6. Other Jubilee promises

The President has promised that the year 2014 is his year to ensure proper roll out of promises in the Jubilee Manifesto. Other than Free Laptop for every class one kid, youth and women empowerment, job creation and free Wi-Fi, the manifesto also promises to start (some already underway) big projects on:

§  Manufacturing – where Jubilee promised to spark an Industrial Revolution

§  ICT: I like the promises on creation of incubation hubs for ICT start-ups in each county through the new Biashara Kenya agency, and instigating a ‘buy local’ policy for Government and parastatals enabling local Kenyan ICT companies to become suppliers.

§  Tourism: Sadly there is no mention of how Jubilee intend to proactively develop a sustainable domestic tourism sector. Countries that reap most from tourism depend on domestic tourism, not on the fluctuating international tourism.

§  Agriculture & Food Security: There are a number of big projects we can anticipate on Agriculture. For example, we can expect the government to start rolling out on the programme to put a million acres of land under modern irrigation and further expand agricultural production by employing modern technology on currently cultivated land and on the 2.5 million acres presently not in use. And last but not least we can expect,

§  Better and decent homes for poor Kenyans programme to start taking shape.

7. Caution

A lot of these promises are pegged on politicians’ words that can never be relied on. The big question is, why can’t we rely on the words politicians utter in their manifestos and on campaign trail? The answer is simple, Kenyans don’t vote based on what politicians say. At the back of every Kenyan mind we know politicians lie. We never expect them to deliver on their promises and as such we (those who voted them in) never ask them tough questions when they don’t deliver.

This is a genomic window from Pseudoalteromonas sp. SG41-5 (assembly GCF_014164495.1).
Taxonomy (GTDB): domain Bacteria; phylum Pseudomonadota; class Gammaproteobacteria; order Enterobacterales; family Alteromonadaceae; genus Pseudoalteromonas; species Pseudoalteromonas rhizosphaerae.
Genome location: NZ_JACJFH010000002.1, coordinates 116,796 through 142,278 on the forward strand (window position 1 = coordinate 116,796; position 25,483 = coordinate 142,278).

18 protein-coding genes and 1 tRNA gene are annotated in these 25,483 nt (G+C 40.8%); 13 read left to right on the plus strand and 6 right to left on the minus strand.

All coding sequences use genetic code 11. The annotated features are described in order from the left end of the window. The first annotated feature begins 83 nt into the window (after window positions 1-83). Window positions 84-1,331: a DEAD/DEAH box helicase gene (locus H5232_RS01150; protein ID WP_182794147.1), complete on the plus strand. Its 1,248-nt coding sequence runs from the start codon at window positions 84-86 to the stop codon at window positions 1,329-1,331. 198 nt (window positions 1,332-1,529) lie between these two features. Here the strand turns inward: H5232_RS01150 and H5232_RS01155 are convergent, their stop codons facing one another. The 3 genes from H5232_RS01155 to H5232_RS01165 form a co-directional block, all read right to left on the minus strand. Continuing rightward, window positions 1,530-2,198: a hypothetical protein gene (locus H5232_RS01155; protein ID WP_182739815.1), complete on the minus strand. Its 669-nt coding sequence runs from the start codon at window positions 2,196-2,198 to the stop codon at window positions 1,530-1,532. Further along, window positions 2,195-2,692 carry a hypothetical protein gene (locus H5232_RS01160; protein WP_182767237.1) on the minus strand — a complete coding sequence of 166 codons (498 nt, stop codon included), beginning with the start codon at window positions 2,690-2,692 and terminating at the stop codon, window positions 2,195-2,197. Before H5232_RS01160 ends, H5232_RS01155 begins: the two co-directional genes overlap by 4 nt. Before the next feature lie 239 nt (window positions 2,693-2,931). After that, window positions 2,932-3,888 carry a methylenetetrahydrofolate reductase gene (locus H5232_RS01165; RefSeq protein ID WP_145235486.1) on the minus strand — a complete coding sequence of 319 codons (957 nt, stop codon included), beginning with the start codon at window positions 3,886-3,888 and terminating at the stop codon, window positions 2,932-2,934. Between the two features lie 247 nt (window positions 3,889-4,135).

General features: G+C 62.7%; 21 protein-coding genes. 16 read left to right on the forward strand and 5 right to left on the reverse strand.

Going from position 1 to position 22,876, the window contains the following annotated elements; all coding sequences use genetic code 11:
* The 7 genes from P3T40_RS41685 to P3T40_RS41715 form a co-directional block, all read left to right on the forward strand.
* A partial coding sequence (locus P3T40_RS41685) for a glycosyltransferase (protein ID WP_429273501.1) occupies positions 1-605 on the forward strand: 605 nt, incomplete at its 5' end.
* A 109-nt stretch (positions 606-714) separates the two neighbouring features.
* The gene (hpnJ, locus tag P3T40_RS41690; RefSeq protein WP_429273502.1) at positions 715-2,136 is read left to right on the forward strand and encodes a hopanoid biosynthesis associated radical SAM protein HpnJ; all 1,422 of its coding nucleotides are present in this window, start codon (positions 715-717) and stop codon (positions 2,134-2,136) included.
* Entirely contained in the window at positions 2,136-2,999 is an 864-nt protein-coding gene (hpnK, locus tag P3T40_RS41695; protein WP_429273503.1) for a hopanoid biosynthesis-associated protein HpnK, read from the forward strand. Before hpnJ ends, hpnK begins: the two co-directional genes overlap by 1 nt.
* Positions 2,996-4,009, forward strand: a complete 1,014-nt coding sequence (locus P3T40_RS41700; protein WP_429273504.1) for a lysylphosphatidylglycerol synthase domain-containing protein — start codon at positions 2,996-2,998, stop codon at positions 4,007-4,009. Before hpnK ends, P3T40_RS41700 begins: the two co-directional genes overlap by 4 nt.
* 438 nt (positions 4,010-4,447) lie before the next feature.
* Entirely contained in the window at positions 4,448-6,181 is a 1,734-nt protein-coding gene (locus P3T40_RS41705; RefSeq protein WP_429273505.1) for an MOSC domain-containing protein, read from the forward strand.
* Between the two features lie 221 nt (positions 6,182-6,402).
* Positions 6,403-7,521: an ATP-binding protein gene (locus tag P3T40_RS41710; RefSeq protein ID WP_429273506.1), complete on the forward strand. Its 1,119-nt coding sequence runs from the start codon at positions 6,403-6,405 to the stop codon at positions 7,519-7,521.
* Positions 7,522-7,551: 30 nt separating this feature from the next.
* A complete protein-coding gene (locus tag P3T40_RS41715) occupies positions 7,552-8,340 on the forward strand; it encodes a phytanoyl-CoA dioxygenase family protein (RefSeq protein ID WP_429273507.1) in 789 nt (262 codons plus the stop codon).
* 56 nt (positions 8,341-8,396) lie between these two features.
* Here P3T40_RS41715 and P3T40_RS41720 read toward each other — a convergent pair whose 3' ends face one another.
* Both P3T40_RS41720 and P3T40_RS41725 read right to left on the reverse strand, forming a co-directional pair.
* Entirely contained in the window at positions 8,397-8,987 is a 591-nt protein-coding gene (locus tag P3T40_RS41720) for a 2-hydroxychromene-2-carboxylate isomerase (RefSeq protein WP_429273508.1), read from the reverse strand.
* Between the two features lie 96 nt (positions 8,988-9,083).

For this reason even when politicians promise to “provide free milk for every primary school going child” but a year down the line the same politician doesn’t mention anything to do with the promise, none of us who voted or not voted for them can rise to ask “where is the free milk for every primary school going child?”

We can’t ask because we did not vote based on the promises made in the first place. The reasons we voted or not voted them in, no matter how educated, informed or traveled we are, has always been based on where a politician comes from (Tribe) and whether he/she speaks the right language, sometimes down to clan/village level.

I hope the year 2014 provides an opportunity for Kenyans (especially the Kenyans who voted for the current politicians in office) to start demanding, strongly and loudly, for the fulfillment of those promises that made them vote in the government. As my colleague told me earlier today,

If supporters of the government (those who voted for Jubilee) can be the ones who are always demanding for the proper and prompt implementation of the promised programs and services, and if they make it known to those in the Government that if they fail to deliver on their promises then they will be voted out of office, then our politics shall forever change from being ethnic centric to policy centric. The same applies to those in the opposition (CORD, Imani and others need to put forward proper alternative plans for the country)

That is, if you voted in the current government, you have more rights, a stronger ground and a better chance to demand for the goodies the government has promised to roll out this year. Please use your well earned right and strength wisely for a better Kenya in the year 2014 and beyond.

Finally, I would like to take this opportunity to thank all our readers for keeping it here in 2013 and always. We promise to make Kachwanya.com a more interactive, informative, and intuitive tech blog. Expect better, more analytical and issue based tech stories in 2014.

We want to wish you a happy new year full of hope, love, joy, happiness and opportunities. May you have a desire to dream, opportunity to implement your dreams, and ambition to achieve the goals you have set for 2014. Plan to prosper, plan to learn, and plan to unlearn. Happy 2014.

Odipo Riaga on twitterOdipo Riaga on facebook
Odipo Riaga
Managing Editor KachTech Analytics Ltd
Odipo Riaga is a Technology Blogger and Managing Editor at Kachwanya.com. He is also a Film Producer/Director doubling up as Commercial Manager at C-LinQ Ltd.